From repetitive motion injuries that develop slowly to workplace incidents that result in catastrophic harm, employees in many industries may find that their job puts their own health at risk. The Bureau of Labor Statistics notes that, in the private sector alone, there were 2.8 million reported occupational illnesses and injuries in 2018. 

With only a few exceptions, South Carolina law requires businesses with four or more employees to carry workers’ compensation insurance to protect workers in the event of a job-related injury. In addition to coverage for the cost of medical care, workers’ comp may entitle an injured employee to payment for a portion of lost wages. 

Coverage for medical treatment 

Workers’ compensation covers all medical expenses for treatments that are necessary for an employee’s recovery. This may include hospitalization, surgery, prescriptions, medical supplies or prosthetic devices.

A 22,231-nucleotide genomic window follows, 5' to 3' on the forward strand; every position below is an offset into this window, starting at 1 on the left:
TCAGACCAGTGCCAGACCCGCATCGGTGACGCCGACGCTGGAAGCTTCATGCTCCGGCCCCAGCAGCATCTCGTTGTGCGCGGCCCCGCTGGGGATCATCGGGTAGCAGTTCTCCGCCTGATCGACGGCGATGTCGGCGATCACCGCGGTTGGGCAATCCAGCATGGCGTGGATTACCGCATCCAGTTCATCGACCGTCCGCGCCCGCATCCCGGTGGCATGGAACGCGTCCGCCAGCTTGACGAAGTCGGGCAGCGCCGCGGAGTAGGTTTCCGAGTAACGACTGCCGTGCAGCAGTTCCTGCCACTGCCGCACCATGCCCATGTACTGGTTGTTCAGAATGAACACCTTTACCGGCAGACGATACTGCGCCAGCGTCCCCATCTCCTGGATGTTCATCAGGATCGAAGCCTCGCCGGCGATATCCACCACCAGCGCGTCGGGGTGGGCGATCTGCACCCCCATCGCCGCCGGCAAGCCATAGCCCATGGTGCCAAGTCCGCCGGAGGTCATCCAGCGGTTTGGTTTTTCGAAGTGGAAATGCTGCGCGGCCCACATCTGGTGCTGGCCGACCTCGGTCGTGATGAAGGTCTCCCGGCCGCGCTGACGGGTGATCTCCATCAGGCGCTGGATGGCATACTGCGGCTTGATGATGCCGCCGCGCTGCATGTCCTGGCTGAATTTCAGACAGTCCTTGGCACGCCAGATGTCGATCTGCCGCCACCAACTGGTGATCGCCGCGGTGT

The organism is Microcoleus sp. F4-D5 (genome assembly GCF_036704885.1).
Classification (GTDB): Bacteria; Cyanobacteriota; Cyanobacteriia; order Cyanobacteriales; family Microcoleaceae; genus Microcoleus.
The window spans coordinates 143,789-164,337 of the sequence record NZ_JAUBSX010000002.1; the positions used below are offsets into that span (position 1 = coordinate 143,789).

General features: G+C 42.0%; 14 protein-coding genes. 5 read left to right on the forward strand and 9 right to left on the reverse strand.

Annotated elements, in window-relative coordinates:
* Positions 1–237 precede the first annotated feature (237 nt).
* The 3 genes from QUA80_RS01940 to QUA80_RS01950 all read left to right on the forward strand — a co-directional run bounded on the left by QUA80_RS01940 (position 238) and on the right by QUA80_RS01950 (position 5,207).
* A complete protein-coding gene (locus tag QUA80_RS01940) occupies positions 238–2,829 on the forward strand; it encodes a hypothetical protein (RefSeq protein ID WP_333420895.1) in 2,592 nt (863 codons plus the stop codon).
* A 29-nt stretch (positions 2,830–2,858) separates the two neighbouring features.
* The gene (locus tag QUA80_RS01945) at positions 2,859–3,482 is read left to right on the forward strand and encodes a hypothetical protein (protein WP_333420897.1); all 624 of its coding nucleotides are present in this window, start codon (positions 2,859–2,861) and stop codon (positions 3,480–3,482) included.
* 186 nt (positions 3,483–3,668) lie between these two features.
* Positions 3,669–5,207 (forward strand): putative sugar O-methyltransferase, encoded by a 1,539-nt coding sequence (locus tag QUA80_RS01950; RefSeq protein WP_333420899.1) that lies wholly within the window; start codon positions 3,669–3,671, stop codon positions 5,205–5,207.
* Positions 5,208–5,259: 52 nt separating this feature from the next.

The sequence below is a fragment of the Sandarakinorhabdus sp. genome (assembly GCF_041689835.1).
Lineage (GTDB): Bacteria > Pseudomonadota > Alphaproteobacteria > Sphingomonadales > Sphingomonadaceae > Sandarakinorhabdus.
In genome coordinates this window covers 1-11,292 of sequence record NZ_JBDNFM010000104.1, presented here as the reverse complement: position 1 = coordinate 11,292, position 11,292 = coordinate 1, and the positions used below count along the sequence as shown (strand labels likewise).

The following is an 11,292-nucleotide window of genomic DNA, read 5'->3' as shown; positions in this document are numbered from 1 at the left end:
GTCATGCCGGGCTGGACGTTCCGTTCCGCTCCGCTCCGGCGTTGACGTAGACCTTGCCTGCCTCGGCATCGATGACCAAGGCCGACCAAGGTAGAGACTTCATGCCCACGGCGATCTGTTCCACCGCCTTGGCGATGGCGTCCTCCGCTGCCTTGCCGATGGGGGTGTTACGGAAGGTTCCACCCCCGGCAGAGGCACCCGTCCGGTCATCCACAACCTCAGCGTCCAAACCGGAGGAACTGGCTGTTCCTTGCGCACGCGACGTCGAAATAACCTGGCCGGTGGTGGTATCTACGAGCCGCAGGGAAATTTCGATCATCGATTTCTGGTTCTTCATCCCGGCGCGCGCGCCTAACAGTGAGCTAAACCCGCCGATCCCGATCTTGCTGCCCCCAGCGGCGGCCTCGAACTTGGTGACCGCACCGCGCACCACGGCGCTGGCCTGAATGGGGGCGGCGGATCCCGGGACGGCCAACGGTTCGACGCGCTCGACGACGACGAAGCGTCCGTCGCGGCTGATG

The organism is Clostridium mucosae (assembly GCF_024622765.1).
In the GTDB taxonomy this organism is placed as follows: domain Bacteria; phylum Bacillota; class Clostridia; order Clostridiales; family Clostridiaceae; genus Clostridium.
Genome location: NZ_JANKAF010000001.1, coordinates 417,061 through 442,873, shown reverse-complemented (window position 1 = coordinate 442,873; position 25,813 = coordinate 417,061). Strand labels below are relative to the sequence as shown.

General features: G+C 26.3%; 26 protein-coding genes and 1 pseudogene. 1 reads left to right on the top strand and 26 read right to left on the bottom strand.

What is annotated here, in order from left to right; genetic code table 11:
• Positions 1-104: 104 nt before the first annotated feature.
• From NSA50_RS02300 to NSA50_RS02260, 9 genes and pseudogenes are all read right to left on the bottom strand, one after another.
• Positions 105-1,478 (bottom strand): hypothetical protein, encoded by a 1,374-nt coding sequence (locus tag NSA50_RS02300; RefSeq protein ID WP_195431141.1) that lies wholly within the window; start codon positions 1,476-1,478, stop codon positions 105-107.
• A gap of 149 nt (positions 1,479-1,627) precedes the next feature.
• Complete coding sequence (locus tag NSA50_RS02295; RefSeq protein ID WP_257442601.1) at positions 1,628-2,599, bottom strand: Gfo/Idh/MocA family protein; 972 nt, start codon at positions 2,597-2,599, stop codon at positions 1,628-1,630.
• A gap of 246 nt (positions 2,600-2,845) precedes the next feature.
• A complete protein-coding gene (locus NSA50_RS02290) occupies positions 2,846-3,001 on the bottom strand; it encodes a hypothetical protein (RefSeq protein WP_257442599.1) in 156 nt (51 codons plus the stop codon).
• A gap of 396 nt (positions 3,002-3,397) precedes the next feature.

However, in order to receive medical benefits, an injured worker must go to a doctor approved by his or her employer or insurance representative. Additionally, if an employee needs to travel more than 10 miles round-trip to receive care or visit a pharmacy, workers’ comp may reimburse the expense at a rate of 57.5 cents per mile. 

Payment for lost wages 

A worker becomes eligible for lost wage payments when his or her injury results in more than seven days away from work. If recovery takes more than 14 days, the employee may also receive compensation for the first seven days. The worker should receive these payments directly, and the payments should continue until the treating physician approves his or her return to work. 

Wage compensation rate 

The compensation rate is income-based. An employee may be eligible to receive payments at a rate of 66 2/3 of his or her average weekly wage, with that average based on the four quarters immediately preceding the injury. If a worker holds more than one job, those wages may also count toward the compensation rate. However, the state sets a limit of $866.67 per week on payments.